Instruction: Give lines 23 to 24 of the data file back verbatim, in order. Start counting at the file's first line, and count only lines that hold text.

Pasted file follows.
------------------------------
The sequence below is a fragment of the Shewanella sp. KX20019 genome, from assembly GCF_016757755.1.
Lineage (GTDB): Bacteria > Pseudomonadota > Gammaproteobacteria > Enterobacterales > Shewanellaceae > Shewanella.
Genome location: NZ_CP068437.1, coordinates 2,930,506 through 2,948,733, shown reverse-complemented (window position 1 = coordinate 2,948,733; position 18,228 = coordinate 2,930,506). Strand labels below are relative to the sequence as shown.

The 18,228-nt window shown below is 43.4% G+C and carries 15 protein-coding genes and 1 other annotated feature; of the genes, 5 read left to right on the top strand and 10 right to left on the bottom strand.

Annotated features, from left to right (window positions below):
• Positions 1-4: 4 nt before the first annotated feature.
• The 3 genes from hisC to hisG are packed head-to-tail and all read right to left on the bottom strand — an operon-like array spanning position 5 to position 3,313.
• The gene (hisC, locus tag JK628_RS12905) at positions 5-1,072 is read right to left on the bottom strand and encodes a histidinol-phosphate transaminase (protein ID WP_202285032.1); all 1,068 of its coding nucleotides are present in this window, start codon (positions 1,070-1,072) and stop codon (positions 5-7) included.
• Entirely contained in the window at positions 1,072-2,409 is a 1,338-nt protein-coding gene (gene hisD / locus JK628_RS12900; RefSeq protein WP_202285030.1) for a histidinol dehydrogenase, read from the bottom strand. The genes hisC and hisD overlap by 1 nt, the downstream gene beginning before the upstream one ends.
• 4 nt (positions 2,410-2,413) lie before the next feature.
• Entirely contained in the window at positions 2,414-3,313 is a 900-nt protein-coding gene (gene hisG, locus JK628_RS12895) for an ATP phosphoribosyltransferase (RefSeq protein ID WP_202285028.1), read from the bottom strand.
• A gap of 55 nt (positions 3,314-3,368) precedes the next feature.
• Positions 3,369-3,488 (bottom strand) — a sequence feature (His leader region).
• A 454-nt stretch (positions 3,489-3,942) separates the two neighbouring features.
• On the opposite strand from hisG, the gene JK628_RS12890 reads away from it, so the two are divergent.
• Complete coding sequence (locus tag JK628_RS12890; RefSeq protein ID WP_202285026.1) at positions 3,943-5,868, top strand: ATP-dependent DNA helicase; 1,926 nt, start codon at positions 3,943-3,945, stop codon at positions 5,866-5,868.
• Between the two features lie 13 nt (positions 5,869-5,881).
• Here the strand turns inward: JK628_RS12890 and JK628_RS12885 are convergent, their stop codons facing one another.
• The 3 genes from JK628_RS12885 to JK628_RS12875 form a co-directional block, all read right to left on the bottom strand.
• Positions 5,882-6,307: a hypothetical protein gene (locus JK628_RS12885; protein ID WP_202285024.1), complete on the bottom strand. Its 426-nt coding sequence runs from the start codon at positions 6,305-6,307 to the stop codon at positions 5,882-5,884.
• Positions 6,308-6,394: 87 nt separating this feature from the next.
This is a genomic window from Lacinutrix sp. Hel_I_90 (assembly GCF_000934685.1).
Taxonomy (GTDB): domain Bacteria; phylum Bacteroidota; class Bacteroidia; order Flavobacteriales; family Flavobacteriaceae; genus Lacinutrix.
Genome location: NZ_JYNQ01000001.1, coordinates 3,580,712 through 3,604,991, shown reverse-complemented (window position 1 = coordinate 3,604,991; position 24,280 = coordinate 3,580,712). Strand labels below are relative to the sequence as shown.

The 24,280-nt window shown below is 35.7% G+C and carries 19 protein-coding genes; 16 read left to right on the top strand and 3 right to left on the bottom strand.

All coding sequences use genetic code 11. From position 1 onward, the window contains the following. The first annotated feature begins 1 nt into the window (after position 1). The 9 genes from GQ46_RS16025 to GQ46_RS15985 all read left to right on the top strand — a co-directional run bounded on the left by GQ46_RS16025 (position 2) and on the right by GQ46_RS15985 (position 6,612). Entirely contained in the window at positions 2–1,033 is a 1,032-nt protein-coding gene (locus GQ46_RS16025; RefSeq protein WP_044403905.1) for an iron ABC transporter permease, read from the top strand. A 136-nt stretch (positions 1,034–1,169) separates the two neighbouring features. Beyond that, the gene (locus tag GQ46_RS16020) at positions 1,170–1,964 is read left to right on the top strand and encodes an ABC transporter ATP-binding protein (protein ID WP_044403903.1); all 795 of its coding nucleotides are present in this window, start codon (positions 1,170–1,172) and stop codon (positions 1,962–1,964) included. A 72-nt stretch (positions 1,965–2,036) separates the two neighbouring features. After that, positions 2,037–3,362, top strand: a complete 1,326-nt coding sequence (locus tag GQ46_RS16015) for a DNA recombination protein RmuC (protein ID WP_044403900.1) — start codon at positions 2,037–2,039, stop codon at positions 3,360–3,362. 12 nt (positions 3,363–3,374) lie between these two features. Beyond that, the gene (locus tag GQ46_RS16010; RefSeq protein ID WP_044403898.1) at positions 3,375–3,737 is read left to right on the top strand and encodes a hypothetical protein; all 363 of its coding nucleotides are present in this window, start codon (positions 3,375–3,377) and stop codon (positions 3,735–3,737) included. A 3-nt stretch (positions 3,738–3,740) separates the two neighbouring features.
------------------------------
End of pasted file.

Taxonomy (GTDB): domain Bacteria; phylum Bacteroidota; class Bacteroidia; order Flavobacteriales; family Flavobacteriaceae; genus Lacinutrix.
Genome location: NZ_JYNQ01000001.1, coordinates 3,580,712 through 3,604,991, shown reverse-complemented (window position 1 = coordinate 3,604,991; position 24,280 = coordinate 3,580,712). Strand labels below are relative to the sequence as shown.